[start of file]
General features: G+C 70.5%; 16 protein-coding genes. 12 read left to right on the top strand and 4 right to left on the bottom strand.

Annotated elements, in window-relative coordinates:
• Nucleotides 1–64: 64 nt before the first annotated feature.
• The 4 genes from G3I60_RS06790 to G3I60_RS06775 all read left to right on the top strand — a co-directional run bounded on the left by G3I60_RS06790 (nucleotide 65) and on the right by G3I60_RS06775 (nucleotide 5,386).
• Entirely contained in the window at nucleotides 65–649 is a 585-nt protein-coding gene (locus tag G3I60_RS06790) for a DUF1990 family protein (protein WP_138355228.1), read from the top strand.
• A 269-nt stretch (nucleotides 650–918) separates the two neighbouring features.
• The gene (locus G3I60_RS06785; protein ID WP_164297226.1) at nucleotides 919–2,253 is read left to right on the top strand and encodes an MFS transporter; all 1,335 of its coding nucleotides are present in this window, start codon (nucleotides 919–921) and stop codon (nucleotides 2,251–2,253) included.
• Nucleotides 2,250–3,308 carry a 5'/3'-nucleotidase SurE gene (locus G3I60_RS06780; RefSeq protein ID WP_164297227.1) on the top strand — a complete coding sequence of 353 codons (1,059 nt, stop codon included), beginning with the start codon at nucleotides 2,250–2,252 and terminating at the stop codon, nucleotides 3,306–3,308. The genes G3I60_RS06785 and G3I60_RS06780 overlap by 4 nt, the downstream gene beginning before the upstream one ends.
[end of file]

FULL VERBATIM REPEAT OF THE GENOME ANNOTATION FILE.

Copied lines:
General features: G+C 70.5%; 16 protein-coding genes. 12 read left to right on the top strand and 4 right to left on the bottom strand.

Annotated elements, in window-relative coordinates:
• Nucleotides 1–64: 64 nt before the first annotated feature.
• The 4 genes from G3I60_RS06790 to G3I60_RS06775 all read left to right on the top strand — a co-directional run bounded on the left by G3I60_RS06790 (nucleotide 65) and on the right by G3I60_RS06775 (nucleotide 5,386).
• Entirely contained in the window at nucleotides 65–649 is a 585-nt protein-coding gene (locus tag G3I60_RS06790) for a DUF1990 family protein (protein WP_138355228.1), read from the top strand.
• A 269-nt stretch (nucleotides 650–918) separates the two neighbouring features.
• The gene (locus G3I60_RS06785; protein ID WP_164297226.1) at nucleotides 919–2,253 is read left to right on the top strand and encodes an MFS transporter; all 1,335 of its coding nucleotides are present in this window, start codon (nucleotides 919–921) and stop codon (nucleotides 2,251–2,253) included.
• Nucleotides 2,250–3,308 carry a 5'/3'-nucleotidase SurE gene (locus G3I60_RS06780; RefSeq protein ID WP_164297227.1) on the top strand — a complete coding sequence of 353 codons (1,059 nt, stop codon included), beginning with the start codon at nucleotides 2,250–2,252 and terminating at the stop codon, nucleotides 3,306–3,308. The genes G3I60_RS06785 and G3I60_RS06780 overlap by 4 nt, the downstream gene beginning before the upstream one ends.